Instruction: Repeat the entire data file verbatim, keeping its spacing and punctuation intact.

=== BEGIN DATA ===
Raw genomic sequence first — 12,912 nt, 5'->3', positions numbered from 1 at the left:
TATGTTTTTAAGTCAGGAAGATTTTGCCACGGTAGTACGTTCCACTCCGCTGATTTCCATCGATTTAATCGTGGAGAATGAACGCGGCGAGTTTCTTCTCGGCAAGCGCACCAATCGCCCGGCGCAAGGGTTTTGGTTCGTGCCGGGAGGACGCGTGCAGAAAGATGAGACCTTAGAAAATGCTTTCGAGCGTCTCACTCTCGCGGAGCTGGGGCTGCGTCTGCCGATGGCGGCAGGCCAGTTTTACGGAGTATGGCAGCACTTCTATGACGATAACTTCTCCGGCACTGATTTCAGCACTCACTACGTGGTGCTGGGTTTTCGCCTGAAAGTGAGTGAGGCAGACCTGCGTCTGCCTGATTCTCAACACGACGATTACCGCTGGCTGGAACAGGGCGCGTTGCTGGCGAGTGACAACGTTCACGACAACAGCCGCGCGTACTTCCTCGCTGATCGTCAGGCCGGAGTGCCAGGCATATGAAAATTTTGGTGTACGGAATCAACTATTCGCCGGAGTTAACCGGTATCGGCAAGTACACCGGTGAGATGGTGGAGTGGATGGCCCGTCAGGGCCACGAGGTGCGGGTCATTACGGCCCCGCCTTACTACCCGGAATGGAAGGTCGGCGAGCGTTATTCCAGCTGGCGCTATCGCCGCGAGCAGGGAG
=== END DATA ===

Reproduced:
Raw genomic sequence first — 12,912 nt, 5'->3', positions numbered from 1 at the left:
TATGTTTTTAAGTCAGGAAGATTTTGCCACGGTAGTACGTTCCACTCCGCTGATTTCCATCGATTTAATCGTGGAGAATGAACGCGGCGAGTTTCTTCTCGGCAAGCGCACCAATCGCCCGGCGCAAGGGTTTTGGTTCGTGCCGGGAGGACGCGTGCAGAAAGATGAGACCTTAGAAAATGCTTTCGAGCGTCTCACTCTCGCGGAGCTGGGGCTGCGTCTGCCGATGGCGGCAGGCCAGTTTTACGGAGTATGGCAGCACTTCTATGACGATAACTTCTCCGGCACTGATTTCAGCACTCACTACGTGGTGCTGGGTTTTCGCCTGAAAGTGAGTGAGGCAGACCTGCGTCTGCCTGATTCTCAACACGACGATTACCGCTGGCTGGAACAGGGCGCGTTGCTGGCGAGTGACAACGTTCACGACAACAGCCGCGCGTACTTCCTCGCTGATCGTCAGGCCGGAGTGCCAGGCATATGAAAATTTTGGTGTACGGAATCAACTATTCGCCGGAGTTAACCGGTATCGGCAAGTACACCGGTGAGATGGTGGAGTGGATGGCCCGTCAGGGCCACGAGGTGCGGGTCATTACGGCCCCGCCTTACTACCCGGAATGGAAGGTCGGCGAGCGTTATTCCAGCTGGCGCTATCGCCGCGAGCAGGGAG